Melville was truer, finally, to the vision of blackness, which he pretended to have discovered in Hawthorne, than was Hawthorne himself. The reality of damnation he never denied; but the meaning of it, for one committed to a skeptical and secular view, he questioned. Especially in his later works, he presented the...
(The entire section is 3074 words.)
SOURCE: “The Suicidal Psycho-Logics of Moby-Dick” Youth Suicide Prevention: Lessons from Literature, edited by Sara Munson Deats and Lagretta Tallent Lenker, Insight Books, 1989, pp. 15-47.
[In the following excerpt, Shneidman offers a psychological portrait of Ahab and his relationship to Moby-Dick as “a classical illustration of the traditional psychoanalytical position of suicide.”]
CASE HISTORY DATA
From the first exciting moment that one looks at Moby-Dick as logic, it is startlingly clear that the book, as a living entity, and Melville-Ishmael, as driving intellects, have rich and textured ways of thinking...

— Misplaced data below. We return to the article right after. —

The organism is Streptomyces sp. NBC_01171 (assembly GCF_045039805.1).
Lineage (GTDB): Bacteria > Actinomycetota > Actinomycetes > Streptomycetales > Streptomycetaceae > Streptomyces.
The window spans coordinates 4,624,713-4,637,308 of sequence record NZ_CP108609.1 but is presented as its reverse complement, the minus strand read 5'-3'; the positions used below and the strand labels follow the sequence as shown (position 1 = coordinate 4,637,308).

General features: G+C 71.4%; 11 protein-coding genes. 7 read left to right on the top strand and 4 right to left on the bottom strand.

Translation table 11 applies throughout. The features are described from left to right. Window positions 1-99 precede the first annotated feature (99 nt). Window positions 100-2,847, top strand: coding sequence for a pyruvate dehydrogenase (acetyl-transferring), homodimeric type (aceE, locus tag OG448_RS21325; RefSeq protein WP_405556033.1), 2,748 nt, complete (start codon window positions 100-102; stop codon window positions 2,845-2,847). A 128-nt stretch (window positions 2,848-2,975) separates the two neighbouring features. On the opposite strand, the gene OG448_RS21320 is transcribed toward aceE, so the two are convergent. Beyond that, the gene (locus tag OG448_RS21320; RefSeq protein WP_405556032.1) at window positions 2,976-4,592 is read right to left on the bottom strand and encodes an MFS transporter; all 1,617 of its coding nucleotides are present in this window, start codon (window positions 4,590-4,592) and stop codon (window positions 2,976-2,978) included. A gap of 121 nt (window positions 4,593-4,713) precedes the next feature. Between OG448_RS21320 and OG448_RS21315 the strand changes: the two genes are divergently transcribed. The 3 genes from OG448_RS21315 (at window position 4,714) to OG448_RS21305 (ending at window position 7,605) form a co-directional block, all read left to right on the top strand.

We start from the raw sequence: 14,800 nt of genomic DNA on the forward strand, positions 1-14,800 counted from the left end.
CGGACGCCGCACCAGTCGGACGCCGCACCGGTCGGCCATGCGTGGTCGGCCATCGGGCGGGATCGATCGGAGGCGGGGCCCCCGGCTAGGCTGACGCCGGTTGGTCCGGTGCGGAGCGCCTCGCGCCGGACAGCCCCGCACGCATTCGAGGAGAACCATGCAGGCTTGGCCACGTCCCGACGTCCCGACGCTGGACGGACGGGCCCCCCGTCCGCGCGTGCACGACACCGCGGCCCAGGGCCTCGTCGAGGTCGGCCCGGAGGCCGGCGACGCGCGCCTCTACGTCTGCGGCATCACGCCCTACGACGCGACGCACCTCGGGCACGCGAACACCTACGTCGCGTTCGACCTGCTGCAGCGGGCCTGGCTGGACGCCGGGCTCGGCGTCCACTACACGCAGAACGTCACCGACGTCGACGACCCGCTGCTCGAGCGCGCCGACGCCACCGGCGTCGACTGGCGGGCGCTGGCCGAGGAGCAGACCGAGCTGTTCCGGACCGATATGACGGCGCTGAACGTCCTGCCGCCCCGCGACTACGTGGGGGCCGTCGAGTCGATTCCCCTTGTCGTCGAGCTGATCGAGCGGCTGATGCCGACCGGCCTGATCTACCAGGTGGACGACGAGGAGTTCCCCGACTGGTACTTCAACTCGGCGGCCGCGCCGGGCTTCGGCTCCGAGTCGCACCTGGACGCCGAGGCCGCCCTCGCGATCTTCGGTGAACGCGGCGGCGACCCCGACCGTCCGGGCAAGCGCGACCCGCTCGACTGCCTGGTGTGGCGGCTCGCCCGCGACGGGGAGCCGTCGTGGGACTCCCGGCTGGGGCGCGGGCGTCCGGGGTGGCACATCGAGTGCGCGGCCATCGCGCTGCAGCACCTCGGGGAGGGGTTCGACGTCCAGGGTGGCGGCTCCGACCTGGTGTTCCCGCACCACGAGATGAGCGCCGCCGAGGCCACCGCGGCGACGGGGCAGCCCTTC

(The entire section is 7928 words.)
SOURCE: “Phantasms of Death in Poe's Fiction” in The Haunted Dusk: American Supernatural Fiction, 1820-1920, edited by Howard Kerr, John W. Crowley, and Charles L. Crow, University of Georgia Press, 1983, pp. 39-65.
[In the essay that follows, Kennedy discusses four conceptual models of death in Poe's fiction: physical annihilation, compulsion, separaration, and transformation.]
The tales of Edgar Allan Poe display an elaborate repertoire of supernatural motifs, so well adapted to the evocation of horror that one might suppose the frisson to be their exclusive object. Otherwise discerning readers have thus fixed upon such phantasmagoria as evidence of Poe's...